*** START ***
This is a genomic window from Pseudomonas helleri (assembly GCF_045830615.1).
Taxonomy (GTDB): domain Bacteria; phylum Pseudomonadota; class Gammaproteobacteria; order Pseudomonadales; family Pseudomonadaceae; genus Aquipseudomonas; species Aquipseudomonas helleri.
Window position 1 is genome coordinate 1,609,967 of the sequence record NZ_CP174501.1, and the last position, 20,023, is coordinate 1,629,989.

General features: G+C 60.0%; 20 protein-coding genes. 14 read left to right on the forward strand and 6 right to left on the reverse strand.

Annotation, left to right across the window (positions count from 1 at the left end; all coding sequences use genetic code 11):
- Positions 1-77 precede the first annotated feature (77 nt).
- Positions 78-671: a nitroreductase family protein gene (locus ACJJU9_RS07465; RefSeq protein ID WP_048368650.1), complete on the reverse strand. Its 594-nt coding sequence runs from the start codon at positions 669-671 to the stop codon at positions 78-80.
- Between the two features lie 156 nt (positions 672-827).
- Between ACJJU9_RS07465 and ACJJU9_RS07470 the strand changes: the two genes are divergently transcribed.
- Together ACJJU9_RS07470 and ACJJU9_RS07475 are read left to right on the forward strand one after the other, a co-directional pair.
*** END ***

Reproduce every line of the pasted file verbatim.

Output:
This is a genomic window from Pseudomonas helleri (assembly GCF_045830615.1).
Taxonomy (GTDB): domain Bacteria; phylum Pseudomonadota; class Gammaproteobacteria; order Pseudomonadales; family Pseudomonadaceae; genus Aquipseudomonas; species Aquipseudomonas helleri.
Window position 1 is genome coordinate 1,609,967 of the sequence record NZ_CP174501.1, and the last position, 20,023, is coordinate 1,629,989.

General features: G+C 60.0%; 20 protein-coding genes. 14 read left to right on the forward strand and 6 right to left on the reverse strand.

Annotation, left to right across the window (positions count from 1 at the left end; all coding sequences use genetic code 11):
- Positions 1-77 precede the first annotated feature (77 nt).
- Positions 78-671: a nitroreductase family protein gene (locus ACJJU9_RS07465; RefSeq protein ID WP_048368650.1), complete on the reverse strand. Its 594-nt coding sequence runs from the start codon at positions 669-671 to the stop codon at positions 78-80.
- Between the two features lie 156 nt (positions 672-827).
- Between ACJJU9_RS07465 and ACJJU9_RS07470 the strand changes: the two genes are divergently transcribed.
- Together ACJJU9_RS07470 and ACJJU9_RS07475 are read left to right on the forward strand one after the other, a co-directional pair.